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  • Get Fit for Ski Season With These Four Exercises

    Incorporate these moves, recommended by local fitness coach Amy Marolf, into your workout routine.


    Now that sweater-and-puffy-coat season has officially dawned, it can be a little tougher to say no to that pre-meal cocktail or piece of pumpkin pie. (Who’s going to notice beneath all those layers, anyway?) Which is precisely why we love Denver nutrition coach and personal trainer Amy Marolf’s approach to staying fit over the winter: You should only worry about adding weight at the gym—when you’re lifting, of course. There’s no harm in an aperitif and dessert as long as you’re exercising the right way (and eating cleanly otherwise). You can learn precisely what that right way is during Marolf’s free 45-minute ski-conditioning class on November 20 at the Cherry Creek Athleta store. In the meantime, here’s a sneak peek at some of her recommended moves.


    Work your: quads and hips

    To improve: explosiveness and endurance

    Which translates to: increased stamina so you can shred Highline, Vail’s long double black diamond mogul run

    Step By Step: Stand with your feet shoulder-width apart and squat down. Ensure that both thighs are parallel to the ground and your knees do not extend past your toes. Jump as high as you can; land as softly as possible. Do sets of 15—at least three or as many as it takes to feel exhausted.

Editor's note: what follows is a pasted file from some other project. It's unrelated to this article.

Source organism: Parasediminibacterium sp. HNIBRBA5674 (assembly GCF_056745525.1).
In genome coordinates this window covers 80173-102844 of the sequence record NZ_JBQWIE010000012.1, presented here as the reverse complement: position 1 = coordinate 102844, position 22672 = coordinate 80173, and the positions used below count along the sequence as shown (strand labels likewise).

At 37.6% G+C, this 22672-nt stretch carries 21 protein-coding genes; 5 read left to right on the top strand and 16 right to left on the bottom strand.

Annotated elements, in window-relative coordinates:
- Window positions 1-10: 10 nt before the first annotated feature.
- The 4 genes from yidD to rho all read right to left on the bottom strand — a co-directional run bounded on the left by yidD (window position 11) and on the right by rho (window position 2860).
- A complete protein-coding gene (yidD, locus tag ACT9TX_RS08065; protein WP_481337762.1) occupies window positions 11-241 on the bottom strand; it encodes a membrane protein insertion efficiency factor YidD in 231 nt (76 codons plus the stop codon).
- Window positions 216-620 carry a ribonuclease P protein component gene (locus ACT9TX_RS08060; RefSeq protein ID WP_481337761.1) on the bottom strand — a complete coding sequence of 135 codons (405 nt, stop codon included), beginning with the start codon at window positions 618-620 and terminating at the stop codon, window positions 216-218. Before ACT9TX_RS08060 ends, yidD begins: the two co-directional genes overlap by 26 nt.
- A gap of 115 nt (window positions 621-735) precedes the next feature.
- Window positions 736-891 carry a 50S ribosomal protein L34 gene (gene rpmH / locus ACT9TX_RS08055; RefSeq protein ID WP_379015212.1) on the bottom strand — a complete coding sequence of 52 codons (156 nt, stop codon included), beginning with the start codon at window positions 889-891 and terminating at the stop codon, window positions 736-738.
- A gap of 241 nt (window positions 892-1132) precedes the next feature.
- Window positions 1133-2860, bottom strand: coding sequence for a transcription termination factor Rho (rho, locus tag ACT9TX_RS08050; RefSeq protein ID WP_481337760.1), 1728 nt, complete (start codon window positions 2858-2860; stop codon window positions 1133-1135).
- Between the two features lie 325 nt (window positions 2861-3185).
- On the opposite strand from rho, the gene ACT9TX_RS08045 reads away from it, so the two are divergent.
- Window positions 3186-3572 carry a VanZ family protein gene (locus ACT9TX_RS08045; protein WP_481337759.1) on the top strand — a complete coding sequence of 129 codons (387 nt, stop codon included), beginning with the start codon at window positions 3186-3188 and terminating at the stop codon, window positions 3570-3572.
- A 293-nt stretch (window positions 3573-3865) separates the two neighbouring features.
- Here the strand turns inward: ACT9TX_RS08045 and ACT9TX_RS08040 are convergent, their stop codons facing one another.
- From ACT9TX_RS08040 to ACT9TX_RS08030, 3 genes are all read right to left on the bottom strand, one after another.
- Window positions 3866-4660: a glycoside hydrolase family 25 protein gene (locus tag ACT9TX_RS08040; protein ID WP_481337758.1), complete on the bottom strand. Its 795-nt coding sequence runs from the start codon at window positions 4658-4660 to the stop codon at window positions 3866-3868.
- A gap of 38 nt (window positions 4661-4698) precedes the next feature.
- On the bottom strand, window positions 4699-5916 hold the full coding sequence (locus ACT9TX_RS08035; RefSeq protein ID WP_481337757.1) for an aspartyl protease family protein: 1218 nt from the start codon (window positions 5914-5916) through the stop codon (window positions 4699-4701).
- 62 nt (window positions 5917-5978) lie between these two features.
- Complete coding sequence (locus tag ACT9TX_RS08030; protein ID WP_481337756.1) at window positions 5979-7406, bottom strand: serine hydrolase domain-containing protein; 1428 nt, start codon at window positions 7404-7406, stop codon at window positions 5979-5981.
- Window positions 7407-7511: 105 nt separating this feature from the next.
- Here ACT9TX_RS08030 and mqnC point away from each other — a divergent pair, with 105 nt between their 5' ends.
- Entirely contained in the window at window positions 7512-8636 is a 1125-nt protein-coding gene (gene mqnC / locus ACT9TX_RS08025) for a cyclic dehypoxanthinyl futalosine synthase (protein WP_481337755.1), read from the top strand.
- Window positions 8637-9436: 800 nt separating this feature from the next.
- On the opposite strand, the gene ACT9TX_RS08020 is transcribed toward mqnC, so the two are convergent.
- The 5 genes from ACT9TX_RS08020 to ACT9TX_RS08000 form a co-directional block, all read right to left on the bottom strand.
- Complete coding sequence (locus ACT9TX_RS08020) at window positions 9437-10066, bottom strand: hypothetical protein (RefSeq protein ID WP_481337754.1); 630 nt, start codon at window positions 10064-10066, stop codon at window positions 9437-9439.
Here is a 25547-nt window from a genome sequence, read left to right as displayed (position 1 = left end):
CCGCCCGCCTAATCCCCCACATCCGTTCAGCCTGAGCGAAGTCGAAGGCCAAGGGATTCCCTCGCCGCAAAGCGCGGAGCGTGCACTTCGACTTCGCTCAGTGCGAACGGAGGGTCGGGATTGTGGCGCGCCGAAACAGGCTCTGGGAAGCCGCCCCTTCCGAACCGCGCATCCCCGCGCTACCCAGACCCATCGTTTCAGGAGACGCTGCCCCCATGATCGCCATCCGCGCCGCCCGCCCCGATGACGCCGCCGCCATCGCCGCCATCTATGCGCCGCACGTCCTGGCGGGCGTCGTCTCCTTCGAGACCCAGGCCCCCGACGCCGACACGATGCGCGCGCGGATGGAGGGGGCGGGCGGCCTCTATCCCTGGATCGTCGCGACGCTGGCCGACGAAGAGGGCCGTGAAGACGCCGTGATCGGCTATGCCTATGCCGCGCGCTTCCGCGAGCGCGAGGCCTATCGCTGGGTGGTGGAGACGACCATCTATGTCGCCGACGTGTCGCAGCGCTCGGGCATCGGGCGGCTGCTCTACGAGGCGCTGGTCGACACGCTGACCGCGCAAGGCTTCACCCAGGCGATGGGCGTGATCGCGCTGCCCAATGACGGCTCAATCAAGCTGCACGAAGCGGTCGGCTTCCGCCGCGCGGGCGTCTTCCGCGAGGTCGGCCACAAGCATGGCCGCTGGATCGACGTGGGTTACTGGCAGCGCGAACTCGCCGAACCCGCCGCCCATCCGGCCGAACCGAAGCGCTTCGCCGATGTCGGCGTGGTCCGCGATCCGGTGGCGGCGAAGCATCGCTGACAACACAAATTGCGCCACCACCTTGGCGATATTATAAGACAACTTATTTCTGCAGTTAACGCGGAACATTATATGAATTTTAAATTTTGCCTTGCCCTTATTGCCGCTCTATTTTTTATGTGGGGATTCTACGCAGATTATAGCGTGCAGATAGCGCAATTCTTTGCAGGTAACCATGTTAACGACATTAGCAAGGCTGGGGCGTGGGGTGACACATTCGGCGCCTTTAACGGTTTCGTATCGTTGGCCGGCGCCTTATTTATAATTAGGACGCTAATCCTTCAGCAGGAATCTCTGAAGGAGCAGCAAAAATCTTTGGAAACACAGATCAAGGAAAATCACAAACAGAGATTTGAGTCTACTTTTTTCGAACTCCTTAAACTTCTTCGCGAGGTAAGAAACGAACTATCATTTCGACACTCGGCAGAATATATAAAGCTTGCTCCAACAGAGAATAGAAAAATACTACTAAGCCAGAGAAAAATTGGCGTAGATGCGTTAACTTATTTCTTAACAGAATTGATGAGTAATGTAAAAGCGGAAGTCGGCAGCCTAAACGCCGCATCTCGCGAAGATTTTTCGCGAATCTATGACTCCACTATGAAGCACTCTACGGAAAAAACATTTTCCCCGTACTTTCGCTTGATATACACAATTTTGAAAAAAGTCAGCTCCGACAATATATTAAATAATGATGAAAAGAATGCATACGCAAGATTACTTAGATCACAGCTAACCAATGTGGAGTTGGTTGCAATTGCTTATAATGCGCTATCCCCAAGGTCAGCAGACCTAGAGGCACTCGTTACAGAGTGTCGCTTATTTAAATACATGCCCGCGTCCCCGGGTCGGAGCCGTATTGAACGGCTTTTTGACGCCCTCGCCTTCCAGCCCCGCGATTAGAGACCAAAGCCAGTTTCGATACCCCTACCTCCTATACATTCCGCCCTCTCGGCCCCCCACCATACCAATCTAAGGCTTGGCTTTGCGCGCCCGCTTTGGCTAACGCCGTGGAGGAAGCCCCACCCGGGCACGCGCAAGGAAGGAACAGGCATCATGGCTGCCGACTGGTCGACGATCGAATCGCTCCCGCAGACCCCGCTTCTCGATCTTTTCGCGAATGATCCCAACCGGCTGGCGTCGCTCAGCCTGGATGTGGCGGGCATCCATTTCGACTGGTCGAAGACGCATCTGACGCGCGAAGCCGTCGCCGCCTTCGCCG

Works your: lower abs

    To improve: core strength

    Which translates to: improved balance so you won’t face-plant when you upgrade from groomed runs to powdery bowls

    Step By Step: Begin in a push-up position with your shins resting on top of an exercise ball. Keeping your back flat and your shoulders over your wrists, slowly bring your knees up and twist your torso toward your left elbow. Extend your legs back to the starting position and repeat, this time twisting toward your right elbow. Do three sets of 10 reps, alternating directions.


    Works your: posterior chain (as in your lower back, glutes, and hamstrings)

    To improve: hip strength and balance

    Which translates to: more power when zipping down the hill

    Step By Step: Holding a kettlebell or dumbbell in your right hand, hinge forward at the hips and bring your left leg up straight behind you. (Keep your back flat.) Bend until the weight almost touches the ground or until you feel a stretch in your hamstring, then come back up and tap your foot on the ground. Do four sets of 12 reps per side.


    Work your: obliques

    To improve: core stability

    Which translates to: saving yourself from a wipeout next time you catch an edge

    Step By Step: Start in a side plank variation (see diagram). In a slow and controlled motion, bend your top knee and bring it up toward your chest to tap it with your outside elbow. Squeeze your oblique muscles and return to the starting position. Do three sets of 10 reps on each side.

    —Illustrations by Aaron Ashley

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